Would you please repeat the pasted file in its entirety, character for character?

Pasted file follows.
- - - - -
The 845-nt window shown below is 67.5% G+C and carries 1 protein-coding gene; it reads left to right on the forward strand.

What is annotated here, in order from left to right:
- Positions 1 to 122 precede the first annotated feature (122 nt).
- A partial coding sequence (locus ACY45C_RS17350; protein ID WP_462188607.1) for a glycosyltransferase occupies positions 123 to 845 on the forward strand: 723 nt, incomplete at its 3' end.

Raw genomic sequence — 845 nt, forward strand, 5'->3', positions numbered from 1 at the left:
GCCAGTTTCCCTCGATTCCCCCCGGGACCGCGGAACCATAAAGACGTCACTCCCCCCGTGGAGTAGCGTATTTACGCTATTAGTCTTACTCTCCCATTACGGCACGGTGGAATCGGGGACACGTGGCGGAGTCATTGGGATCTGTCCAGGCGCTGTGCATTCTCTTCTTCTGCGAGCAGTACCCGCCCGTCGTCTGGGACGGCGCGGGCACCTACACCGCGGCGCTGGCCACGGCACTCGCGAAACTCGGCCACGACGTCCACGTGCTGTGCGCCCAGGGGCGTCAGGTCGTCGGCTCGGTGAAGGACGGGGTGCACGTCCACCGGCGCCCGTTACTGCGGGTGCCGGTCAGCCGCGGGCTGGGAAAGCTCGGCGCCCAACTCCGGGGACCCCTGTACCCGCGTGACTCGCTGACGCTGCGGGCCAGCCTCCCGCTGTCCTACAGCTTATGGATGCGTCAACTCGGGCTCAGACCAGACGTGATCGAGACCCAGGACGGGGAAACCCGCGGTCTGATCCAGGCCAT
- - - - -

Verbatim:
The 845-nt window shown below is 67.5% G+C and carries 1 protein-coding gene; it reads left to right on the forward strand.

What is annotated here, in order from left to right:
- Positions 1 to 122 precede the first annotated feature (122 nt).
- A partial coding sequence (locus ACY45C_RS17350; protein ID WP_462188607.1) for a glycosyltransferase occupies positions 123 to 845 on the forward strand: 723 nt, incomplete at its 3' end.

Raw genomic sequence — 845 nt, forward strand, 5'->3', positions numbered from 1 at the left:
GCCAGTTTCCCTCGATTCCCCCCGGGACCGCGGAACCATAAAGACGTCACTCCCCCCGTGGAGTAGCGTATTTACGCTATTAGTCTTACTCTCCCATTACGGCACGGTGGAATCGGGGACACGTGGCGGAGTCATTGGGATCTGTCCAGGCGCTGTGCATTCTCTTCTTCTGCGAGCAGTACCCGCCCGTCGTCTGGGACGGCGCGGGCACCTACACCGCGGCGCTGGCCACGGCACTCGCGAAACTCGGCCACGACGTCCACGTGCTGTGCGCCCAGGGGCGTCAGGTCGTCGGCTCGGTGAAGGACGGGGTGCACGTCCACCGGCGCCCGTTACTGCGGGTGCCGGTCAGCCGCGGGCTGGGAAAGCTCGGCGCCCAACTCCGGGGACCCCTGTACCCGCGTGACTCGCTGACGCTGCGGGCCAGCCTCCCGCTGTCCTACAGCTTATGGATGCGTCAACTCGGGCTCAGACCAGACGTGATCGAGACCCAGGACGGGGAAACCCGCGGTCTGATCCAGGCCAT